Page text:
The Power of Independence

Our son is less than three months from turning eight. He is reaching that age where he is really leaving the “little boy” stage behind and moving towards that stage of being an older child, desiring independence and freedom. My attempts to help him are often met with, “I can do it, Mommy!” Though more and more frequently “Mommy” is being dropped for “Mom”.

It happens to all children – they grow up and become more independent, and deep down I know this is a good thing. One of my goals for both of our children is that we will raise them to be confident and independent – not afraid of hard work, and not relying on others to do for them, what they themselves are capable of doing. I can see this goal of mine being shaped slowly month by month, year by year, right before my eyes. It comes with a somewhat bittersweet feeling that is of course pride, but also that tug of the heart that comes with knowing that your child needs you a little bit less with each passing year.

We have noticed a large increase in our son’s confidence and independence this past year, but especially within the last few months. He often turns down my offers of getting his breakfast, drinks or snacks, instead desiring to do it himself. Granted, sometimes it’s because he wants to choose a snack of chips and chocolate instead of my healthier alternative! But, overall, it’s just because he can, and wants, to do it himself.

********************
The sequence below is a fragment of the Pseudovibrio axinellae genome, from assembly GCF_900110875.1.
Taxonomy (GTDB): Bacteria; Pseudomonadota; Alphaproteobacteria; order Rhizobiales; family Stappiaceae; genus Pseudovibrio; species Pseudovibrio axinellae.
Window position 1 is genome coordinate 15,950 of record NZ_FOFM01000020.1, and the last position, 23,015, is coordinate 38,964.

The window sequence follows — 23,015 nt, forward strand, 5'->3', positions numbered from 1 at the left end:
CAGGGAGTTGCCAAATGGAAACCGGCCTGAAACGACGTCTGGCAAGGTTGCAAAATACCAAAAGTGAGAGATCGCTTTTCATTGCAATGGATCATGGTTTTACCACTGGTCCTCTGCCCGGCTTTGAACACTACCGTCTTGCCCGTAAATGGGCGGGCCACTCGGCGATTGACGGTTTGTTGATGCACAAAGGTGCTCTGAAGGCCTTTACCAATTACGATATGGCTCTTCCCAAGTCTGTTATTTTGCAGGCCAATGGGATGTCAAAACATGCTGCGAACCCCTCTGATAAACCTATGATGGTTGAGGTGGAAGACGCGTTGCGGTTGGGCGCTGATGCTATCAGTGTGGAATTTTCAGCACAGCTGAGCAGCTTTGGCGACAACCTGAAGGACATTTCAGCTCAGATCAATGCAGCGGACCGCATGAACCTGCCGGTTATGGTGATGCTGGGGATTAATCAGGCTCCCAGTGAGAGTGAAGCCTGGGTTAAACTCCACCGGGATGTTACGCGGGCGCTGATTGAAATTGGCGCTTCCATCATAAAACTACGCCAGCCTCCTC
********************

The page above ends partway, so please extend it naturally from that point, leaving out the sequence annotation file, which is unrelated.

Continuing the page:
Not only does he want to do things for himself, but I find he is taking on more responsibility within the home as well. He is doing more chores, with a more willing attitude. And he increasingly wants to help others. For example, a few weeks ago I took our son for one final day of snowboarding this season. It happened to be my birthday as well. We had lunch at the cafeteria and as we waited in line for our food, he suddenly directed me, “Mom, go find us a seat. I’ll bring the food over. It’s your surprise for your birthday!” I admit that visions of our lunch being splattered across the floor flashed through my mind. But I was so touched at the offer that I complied, and not only did he handle the tray filled with food like a champion, but he went to the cashier and paid for the meal all by himself (with a gift card I had given him to use).

When we are driving home from running errands, our son will often ask me to stop the car as soon as the house is in view and let him walk the rest of the way – he likes the feeling of walking home by himself. To his still-seven year old mind, it’s a huge adventure walking down the street by himself. I know that the day will soon come when he starts taking off on his bike for solo adventures, much as I did as a child. And I know I will feel like most parents do – anxious for his safe return, wondering did I make the right decision, allowing him to go alone? But I will let him go.